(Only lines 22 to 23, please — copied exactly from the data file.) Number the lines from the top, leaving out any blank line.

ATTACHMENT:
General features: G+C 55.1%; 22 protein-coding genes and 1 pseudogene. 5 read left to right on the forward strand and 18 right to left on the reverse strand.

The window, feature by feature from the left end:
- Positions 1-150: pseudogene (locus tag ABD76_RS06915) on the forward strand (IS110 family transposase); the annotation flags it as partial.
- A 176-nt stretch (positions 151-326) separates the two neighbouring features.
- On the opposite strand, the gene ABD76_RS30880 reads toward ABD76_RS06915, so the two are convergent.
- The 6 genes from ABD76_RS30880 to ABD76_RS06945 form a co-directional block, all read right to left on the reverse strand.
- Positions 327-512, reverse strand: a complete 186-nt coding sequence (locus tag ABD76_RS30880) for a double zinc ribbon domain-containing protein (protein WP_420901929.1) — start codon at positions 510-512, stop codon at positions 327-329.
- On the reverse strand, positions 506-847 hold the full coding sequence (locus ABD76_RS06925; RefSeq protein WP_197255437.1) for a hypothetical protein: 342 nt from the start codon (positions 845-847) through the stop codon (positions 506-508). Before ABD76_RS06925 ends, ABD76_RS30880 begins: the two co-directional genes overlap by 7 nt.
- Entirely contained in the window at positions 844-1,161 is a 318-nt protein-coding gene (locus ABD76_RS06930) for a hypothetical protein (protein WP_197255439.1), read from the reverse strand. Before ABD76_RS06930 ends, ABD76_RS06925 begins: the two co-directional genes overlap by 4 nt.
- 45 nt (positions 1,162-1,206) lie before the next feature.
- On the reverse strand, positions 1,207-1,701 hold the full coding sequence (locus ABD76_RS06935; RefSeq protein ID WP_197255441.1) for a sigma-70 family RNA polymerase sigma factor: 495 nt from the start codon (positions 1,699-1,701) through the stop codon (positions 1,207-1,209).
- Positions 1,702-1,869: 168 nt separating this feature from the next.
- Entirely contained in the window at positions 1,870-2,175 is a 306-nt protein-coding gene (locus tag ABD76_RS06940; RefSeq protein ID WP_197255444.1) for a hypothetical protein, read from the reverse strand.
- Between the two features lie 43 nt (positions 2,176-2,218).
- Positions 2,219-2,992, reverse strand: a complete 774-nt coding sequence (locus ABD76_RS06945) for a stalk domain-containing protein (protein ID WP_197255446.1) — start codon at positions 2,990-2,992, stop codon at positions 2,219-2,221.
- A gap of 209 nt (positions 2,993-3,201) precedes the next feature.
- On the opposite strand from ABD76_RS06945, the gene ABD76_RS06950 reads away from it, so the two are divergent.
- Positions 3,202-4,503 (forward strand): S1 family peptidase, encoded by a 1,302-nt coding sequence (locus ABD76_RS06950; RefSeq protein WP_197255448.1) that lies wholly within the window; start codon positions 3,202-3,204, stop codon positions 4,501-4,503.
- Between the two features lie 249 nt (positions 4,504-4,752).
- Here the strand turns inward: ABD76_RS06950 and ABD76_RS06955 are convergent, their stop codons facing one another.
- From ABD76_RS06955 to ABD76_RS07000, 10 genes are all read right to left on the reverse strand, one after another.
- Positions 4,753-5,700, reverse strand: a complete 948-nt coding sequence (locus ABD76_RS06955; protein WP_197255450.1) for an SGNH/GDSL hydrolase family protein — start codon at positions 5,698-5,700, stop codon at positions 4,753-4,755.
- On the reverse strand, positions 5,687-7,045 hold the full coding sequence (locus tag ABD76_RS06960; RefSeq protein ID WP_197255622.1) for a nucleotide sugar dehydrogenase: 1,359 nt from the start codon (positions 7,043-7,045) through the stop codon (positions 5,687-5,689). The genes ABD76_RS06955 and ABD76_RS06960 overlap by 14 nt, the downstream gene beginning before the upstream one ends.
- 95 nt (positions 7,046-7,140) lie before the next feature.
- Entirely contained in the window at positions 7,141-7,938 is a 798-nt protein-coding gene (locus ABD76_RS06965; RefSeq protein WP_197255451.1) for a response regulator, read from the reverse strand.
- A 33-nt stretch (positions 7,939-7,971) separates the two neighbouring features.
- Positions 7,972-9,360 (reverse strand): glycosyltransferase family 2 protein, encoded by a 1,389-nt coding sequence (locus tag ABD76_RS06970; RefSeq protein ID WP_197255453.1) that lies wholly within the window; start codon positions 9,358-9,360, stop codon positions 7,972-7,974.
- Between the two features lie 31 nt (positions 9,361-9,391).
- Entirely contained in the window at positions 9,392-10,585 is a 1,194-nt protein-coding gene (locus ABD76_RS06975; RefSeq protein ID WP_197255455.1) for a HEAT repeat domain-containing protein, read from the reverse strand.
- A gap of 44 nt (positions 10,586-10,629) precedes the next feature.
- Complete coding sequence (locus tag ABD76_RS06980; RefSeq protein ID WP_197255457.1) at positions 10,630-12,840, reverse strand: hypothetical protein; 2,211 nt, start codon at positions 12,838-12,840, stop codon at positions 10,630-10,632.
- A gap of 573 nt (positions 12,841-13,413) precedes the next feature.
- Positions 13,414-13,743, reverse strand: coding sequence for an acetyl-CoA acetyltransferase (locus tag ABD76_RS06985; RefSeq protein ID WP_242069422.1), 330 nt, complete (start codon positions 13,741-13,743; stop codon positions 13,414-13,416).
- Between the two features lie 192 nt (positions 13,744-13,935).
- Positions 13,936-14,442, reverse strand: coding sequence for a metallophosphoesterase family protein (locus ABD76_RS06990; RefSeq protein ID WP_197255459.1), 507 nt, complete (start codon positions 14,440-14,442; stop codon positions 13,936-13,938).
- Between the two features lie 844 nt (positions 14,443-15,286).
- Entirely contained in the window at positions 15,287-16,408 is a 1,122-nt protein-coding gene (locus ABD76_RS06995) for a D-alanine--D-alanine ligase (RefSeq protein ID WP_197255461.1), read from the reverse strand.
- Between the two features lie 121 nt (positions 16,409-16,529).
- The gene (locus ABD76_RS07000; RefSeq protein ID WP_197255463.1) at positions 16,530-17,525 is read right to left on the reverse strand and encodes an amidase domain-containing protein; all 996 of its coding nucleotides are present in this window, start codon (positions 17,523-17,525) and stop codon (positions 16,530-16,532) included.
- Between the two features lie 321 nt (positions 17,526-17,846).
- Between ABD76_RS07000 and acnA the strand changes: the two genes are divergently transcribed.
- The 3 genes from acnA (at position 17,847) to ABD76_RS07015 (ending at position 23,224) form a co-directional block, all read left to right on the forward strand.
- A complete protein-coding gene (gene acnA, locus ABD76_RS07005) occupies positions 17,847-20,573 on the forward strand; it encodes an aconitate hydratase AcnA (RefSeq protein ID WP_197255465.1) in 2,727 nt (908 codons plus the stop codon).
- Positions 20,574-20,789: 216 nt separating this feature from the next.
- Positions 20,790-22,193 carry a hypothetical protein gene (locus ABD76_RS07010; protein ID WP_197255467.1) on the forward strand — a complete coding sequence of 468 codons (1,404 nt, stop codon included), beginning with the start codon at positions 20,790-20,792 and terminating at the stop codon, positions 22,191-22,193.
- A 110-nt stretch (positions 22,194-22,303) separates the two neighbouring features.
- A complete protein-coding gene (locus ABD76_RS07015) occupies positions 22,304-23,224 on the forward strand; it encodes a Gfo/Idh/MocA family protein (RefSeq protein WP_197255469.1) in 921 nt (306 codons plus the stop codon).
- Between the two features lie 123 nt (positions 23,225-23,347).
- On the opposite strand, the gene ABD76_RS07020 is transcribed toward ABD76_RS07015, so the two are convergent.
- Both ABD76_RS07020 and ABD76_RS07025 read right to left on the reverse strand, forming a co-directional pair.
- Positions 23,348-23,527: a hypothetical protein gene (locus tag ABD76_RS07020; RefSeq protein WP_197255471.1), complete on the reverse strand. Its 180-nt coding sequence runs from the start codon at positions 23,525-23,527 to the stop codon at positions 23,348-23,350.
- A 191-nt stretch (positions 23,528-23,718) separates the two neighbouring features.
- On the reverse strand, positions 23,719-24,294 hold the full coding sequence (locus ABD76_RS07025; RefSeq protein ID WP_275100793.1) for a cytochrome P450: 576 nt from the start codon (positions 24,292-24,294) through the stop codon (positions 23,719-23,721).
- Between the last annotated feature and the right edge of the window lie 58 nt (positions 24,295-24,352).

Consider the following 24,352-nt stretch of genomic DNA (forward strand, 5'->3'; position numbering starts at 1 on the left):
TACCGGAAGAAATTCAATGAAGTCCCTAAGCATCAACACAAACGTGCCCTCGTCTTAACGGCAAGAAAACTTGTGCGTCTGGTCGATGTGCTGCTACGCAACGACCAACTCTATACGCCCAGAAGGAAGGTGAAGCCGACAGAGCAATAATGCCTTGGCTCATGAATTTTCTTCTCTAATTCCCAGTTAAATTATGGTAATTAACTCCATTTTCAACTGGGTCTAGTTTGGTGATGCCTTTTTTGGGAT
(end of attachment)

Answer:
- Positions 4,753-5,700, reverse strand: a complete 948-nt coding sequence (locus ABD76_RS06955; protein WP_197255450.1) for an SGNH/GDSL hydrolase family protein — start codon at positions 5,698-5,700, stop codon at positions 4,753-4,755.
- On the reverse strand, positions 5,687-7,045 hold the full coding sequence (locus tag ABD76_RS06960; RefSeq protein ID WP_197255622.1) for a nucleotide sugar dehydrogenase: 1,359 nt from the start codon (positions 7,043-7,045) through the stop codon (positions 5,687-5,689). The genes ABD76_RS06955 and ABD76_RS06960 overlap by 14 nt, the downstream gene beginning before the upstream one ends.